Flags fly at half-staff as the country reels from the latest attacks that killed 137 people in the southwest.
Niger has declared three days of national mourning in memory of the 137 people who were killed in a series of coordinated attacks on villages in the southwest, the bloodiest carnage the country has witnessed in years.
Flags flew at half-staff on Tuesday, while state media were filled with the reading of religious verses to commemorate the victims of Sunday’s raids in Intazayene, Bakorat and Wistane, near the country’s border with Mali.
The killings have rocked Niger, one of the world’s poorest countries at the heart of the violence-hit western portion of the Sahel region, and drawn international condemnation. Moussa Faki Mahamat, chairman of the African Union Commission, expressed outrage on Tuesday at the recurrence of assaults on civilians in the country and reiterated the “urgent need to strengthen the fight against terrorism in the Sahel to preserve human lives”.
Niger has suffered repeated border attacks by fighters linked to al-Qaeda and ISIL (ISIS), part of the wider security crisis in the Sahel, the semi-arid strip of land that runs below the Sahara Desert.
There was no immediate claim of responsibility for Sunday’s attacks but the killings underscore the greatest challenge facing newly elected President Mohamed Bazoum, a former interior minister who was the preferred successor and right-hand man of the outgoing President Mahamadou Issoufou.
Bazoum has pledged to fight insecurity and ordered army reinforcements to the southwestern region, while the government announced an investigation into the attacks.
Abou Oumarou, a retired colonel and former regional governor, said the repeated attacks raised questions about the military’s response.
“How is it that 200 people can move around on motorcycles and no one is aware?” he was quoted as saying by Reuters news agency. “These forces need to surround these zones so that we know when there is a massive movement.”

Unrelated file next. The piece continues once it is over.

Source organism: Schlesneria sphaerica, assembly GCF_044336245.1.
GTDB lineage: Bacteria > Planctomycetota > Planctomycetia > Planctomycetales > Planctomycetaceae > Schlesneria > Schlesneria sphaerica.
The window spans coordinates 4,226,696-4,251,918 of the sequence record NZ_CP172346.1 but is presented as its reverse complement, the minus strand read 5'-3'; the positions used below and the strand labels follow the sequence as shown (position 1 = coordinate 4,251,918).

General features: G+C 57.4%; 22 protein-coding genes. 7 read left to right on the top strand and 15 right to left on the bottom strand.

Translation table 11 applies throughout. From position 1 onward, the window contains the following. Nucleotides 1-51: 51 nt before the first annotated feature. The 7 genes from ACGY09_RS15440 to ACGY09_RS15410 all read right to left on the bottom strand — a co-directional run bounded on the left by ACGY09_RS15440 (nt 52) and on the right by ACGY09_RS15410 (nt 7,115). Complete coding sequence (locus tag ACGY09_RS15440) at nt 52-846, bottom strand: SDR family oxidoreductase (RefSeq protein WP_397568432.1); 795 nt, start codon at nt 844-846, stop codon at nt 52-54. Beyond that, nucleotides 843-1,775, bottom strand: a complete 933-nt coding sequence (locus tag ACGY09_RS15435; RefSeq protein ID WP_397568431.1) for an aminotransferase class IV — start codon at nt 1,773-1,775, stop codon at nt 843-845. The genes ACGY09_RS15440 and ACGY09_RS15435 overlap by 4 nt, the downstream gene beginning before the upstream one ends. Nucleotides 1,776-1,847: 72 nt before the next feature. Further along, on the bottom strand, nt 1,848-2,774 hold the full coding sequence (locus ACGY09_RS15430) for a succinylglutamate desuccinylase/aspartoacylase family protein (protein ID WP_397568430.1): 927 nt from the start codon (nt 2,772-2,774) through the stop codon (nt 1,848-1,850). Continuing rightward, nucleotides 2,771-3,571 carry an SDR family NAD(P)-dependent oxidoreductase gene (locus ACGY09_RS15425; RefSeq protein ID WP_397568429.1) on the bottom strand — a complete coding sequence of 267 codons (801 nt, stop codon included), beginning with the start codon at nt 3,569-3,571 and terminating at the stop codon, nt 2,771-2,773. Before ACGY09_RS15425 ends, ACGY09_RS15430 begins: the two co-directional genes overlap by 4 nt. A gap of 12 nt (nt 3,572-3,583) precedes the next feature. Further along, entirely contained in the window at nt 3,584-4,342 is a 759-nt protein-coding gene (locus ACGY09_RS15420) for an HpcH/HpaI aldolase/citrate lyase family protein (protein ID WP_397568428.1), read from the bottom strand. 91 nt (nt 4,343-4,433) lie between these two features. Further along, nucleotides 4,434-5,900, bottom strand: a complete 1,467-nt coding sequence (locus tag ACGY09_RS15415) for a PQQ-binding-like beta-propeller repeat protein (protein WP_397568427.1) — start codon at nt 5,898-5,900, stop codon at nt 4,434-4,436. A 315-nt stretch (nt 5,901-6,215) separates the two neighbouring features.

The death toll in Sunday’s violence surpassed that of two other big attacks in recent months.
On March 15, fighters killed 66 people in an attack on a bus carrying shoppers from the market town of Banibangou, and then raided the village of Darey-Daye, killing inhabitants and torching grain stores. The same day, an attack claimed by ISIL in the so-called “tri-border area”, where the frontiers of Niger, Burkina Faso and Mali converge, killed 33 Malian soldiers.
On January 2, 100 people were killed in attacks on two villages in the Mangaize district of the troubled Tillaberi region.
The growing death toll appears to be the result of armed groups inserting themselves into ethnic conflicts between rival farming and herding communities, Harouna Abarchi, a civil society activist who leads peace initiatives in the area, told Reuters.
The suspected attackers, largely drawn from the Fulani herding community, have targeted civilians in retaliation for the killings of Fulanis by self-defence militias formed by the farmers.
“It’s a fragile zone that has seen inter-communal conflicts in the past,” Abarchi said. “They are now going after civilians, which … could set the zone on fire.”